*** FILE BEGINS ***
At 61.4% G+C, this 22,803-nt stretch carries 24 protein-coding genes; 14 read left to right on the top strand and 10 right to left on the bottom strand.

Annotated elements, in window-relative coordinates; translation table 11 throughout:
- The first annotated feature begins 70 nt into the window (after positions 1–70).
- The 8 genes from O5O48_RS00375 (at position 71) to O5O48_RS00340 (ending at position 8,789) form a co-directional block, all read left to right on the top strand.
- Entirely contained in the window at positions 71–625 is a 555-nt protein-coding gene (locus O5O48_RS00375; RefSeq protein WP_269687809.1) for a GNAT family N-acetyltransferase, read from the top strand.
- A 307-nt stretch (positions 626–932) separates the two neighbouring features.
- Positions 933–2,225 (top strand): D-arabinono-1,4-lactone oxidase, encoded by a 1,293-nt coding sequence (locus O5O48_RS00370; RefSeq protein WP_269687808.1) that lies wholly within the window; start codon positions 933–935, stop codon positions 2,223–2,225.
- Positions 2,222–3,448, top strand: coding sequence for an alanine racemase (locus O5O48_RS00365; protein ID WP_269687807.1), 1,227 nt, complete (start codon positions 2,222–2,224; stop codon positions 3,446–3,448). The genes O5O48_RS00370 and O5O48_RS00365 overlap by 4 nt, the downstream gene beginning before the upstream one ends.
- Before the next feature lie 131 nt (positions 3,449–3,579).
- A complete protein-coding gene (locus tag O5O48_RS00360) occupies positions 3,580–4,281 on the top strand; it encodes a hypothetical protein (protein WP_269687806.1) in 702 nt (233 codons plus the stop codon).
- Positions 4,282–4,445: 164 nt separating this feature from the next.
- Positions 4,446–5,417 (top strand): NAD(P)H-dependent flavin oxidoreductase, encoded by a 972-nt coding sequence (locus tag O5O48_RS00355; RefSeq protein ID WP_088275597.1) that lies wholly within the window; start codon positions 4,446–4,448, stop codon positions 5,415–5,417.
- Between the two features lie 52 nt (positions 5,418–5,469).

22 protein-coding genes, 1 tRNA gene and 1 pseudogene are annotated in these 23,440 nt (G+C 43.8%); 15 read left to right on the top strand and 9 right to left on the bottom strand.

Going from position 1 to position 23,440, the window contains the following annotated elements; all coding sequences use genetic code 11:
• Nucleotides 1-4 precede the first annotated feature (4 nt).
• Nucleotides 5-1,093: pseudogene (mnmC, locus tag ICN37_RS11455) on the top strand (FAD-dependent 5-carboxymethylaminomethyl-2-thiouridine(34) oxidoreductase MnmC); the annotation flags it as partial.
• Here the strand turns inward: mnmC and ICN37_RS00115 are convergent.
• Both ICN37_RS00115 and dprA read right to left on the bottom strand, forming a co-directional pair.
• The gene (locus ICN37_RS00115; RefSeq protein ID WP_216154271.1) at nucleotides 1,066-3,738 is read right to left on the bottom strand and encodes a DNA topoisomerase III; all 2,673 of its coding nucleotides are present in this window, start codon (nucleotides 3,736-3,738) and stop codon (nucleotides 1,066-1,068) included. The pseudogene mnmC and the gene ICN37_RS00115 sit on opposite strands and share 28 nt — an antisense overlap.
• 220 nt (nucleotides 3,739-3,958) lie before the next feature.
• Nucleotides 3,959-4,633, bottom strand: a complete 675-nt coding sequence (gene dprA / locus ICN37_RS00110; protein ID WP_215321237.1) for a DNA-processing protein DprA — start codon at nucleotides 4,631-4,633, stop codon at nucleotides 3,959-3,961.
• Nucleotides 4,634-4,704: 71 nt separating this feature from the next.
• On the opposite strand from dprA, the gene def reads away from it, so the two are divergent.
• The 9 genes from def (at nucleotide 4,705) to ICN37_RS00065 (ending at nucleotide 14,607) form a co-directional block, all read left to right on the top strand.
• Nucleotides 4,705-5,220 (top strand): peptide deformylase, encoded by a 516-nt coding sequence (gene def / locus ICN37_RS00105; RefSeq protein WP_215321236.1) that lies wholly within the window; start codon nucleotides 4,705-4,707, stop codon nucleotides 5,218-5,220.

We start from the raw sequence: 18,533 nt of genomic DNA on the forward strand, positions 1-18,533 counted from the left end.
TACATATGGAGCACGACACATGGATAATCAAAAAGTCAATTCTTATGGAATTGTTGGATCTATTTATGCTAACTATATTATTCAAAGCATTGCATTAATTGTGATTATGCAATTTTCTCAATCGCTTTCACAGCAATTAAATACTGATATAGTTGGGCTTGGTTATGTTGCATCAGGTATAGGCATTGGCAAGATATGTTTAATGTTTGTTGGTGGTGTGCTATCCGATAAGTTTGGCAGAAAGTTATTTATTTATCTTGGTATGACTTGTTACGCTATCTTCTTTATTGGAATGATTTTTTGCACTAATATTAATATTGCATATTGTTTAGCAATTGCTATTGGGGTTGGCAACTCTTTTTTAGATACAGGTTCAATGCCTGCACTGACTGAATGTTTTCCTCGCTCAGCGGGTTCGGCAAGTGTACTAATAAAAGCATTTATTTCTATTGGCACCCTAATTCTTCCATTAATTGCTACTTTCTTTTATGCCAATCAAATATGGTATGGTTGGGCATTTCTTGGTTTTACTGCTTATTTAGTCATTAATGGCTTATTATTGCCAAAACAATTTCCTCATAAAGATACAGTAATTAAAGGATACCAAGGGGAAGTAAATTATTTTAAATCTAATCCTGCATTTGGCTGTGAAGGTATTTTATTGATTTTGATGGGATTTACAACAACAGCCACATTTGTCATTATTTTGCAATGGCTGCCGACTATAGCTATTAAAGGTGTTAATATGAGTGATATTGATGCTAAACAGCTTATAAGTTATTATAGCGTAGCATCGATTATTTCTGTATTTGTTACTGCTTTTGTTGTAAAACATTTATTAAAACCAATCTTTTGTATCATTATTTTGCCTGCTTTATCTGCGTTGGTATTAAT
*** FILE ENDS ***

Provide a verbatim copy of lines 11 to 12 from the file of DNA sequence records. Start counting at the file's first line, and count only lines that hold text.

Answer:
- Positions 4,282–4,445: 164 nt separating this feature from the next.
- Positions 4,446–5,417 (top strand): NAD(P)H-dependent flavin oxidoreductase, encoded by a 972-nt coding sequence (locus tag O5O48_RS00355; RefSeq protein ID WP_088275597.1) that lies wholly within the window; start codon positions 4,446–4,448, stop codon positions 5,415–5,417.